More than 500,000 men undergo vasectomies every year in the U.S., making it the most common urological procedure. By severing the tubes (vas deferens) through which sperm travel from the testes to the penis, it is one of the best methods of birth control. If you’re considering it, here are seven things to know.
1. Vasectomy is typically done in a doctor’s office or clinic, using a local anesthetic rather than general anesthesia. It’s simple and safe, and can even be done without a scalpel (instead, a small hole is punctured with a special device). Look for a urologist who is board-certified.
2. It does not result in immediate sterility—you may still have viable sperm in your system for several weeks after. To avoid unintended pregnancy, use an alternative birth control method until a semen analysis confirms no detectable motile sperm.
3. Major side effects from the procedure are unusual. A little swelling and bruising at the incision area is to be expected. A pain reliever can help with any short-term pain or discomfort. But if you experience an increase in pain or swelling, or develop a fever—indications of possible infection—see your doctor. Some men develop pain in the scrotum, but rarely does it last more than a year.
4. Men need not worry that a vasectomy will increase their risk for diseases, including prostate cancer, heart disease, stroke, hypertension or testicular cancer, according to a guideline paper from the American Urological Association, published in the Journal of Urology in 2012. Though two studies done 20 years ago suggested an increased risk for prostate cancer, the link was weak and could have been due to chance, and subsequent research has failed to find a connection. There is no plausible biologic rationale for one anyway.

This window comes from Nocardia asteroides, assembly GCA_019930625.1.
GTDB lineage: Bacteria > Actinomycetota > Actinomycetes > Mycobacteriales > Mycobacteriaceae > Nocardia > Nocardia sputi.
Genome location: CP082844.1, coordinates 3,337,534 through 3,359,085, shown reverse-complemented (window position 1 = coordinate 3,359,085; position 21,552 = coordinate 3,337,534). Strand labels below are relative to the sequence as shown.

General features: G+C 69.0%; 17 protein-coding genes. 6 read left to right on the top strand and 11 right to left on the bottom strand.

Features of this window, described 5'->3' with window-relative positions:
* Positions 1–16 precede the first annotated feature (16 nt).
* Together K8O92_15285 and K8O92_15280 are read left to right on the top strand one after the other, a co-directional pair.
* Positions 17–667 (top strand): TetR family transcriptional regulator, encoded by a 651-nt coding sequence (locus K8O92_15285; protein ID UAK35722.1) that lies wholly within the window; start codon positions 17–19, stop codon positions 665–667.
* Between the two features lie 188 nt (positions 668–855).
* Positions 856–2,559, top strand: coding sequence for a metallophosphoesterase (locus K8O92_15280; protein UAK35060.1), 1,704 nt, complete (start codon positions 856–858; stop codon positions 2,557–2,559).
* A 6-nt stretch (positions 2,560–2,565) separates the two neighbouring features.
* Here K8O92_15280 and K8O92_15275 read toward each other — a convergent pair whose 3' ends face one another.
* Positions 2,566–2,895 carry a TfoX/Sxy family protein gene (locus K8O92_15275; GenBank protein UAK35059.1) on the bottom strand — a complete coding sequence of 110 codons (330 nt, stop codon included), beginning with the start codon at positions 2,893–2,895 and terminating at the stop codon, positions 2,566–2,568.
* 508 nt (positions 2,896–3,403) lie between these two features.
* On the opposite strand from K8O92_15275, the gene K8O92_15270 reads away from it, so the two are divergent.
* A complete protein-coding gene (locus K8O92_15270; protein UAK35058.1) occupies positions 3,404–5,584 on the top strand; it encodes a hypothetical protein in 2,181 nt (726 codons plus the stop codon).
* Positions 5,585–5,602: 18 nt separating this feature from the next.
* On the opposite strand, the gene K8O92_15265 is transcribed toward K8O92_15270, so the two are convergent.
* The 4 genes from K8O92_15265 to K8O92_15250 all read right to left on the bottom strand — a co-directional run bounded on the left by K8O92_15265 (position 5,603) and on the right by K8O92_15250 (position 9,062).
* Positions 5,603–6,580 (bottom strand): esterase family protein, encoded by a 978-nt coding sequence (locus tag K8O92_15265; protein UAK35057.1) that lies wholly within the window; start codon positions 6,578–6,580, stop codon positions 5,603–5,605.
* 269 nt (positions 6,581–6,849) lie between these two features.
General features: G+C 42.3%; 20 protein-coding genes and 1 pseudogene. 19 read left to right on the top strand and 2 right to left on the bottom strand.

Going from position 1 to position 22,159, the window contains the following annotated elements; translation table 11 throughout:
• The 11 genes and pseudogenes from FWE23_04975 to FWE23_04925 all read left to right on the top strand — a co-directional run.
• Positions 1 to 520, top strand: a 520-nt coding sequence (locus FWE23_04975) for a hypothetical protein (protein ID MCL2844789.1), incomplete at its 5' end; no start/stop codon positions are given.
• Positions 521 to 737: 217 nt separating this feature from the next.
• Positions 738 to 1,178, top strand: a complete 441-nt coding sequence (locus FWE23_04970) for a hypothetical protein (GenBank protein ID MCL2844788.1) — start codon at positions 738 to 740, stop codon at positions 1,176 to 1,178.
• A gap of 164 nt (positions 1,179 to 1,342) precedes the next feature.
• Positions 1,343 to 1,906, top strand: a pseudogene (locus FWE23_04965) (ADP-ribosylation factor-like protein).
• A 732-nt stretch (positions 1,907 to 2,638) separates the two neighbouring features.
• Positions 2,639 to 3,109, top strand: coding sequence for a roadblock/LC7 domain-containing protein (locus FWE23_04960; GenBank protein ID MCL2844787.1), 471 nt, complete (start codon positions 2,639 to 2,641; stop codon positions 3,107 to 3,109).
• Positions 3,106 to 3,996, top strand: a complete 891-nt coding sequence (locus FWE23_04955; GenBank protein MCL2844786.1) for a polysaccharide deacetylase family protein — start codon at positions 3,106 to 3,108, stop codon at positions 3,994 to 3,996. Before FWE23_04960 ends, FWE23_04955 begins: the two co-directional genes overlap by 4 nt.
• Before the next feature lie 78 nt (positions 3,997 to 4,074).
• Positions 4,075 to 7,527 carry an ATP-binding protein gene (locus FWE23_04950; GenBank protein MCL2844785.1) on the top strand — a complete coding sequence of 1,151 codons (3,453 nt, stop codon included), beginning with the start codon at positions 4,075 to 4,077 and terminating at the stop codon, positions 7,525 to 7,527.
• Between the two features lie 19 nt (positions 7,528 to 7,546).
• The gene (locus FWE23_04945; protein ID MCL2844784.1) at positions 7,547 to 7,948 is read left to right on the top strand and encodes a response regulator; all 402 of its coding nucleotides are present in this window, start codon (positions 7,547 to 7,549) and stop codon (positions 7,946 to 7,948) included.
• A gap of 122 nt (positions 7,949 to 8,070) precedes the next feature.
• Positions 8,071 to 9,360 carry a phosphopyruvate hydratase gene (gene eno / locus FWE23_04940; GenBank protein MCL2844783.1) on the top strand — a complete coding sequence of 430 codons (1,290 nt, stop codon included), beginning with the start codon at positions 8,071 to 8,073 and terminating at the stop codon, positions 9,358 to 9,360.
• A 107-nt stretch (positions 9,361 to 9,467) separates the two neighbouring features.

5. Men who have had a vasectomy do not report more sexual difficulties—such as a decrease in desire, difficulty maintaining an erection or problems with orgasm—than men who have not had one, according to a large Australian study published in the Journal of Sexual Medicine in 2010. In fact, vasectomized men were somewhat more likely to be very satisfied with their relationship, perhaps because the procedure decreases anxiety about unwanted pregnancy and conflict over the use of contraception.
6. Vasectomy does not protect against sexually transmitted infections (STIs). You can still transmit or acquire them when you have unprotected sex. If you or your partner has an STI or you’re not sure of your STI status or your partner’s, you should always use a condom.
7. Though a vasectomy should be considered a permanent form of contraception, it’s often possible to reverse it with a vasovasostomy or vasoepididymostomy if you decide you want to father a child. How successful the procedure is depends on several factors—in particular, the length of time since the vasectomy was done (the longer the interval, the more difficult the procedure is, possibly due to scarring that increases over time). A reversal may also be done to treat chronic vasectomy-related scrotal pain. Because the procedure is more complex than a vasectomy, it’s best done by a urologist who specializes in microsurgery, not a general urology surgeon. It can take anywhere from 3 to 12 months for sperm to reappear in semen. Sperm can also be surgically harvested during a reversal and used for in vitro fertilization.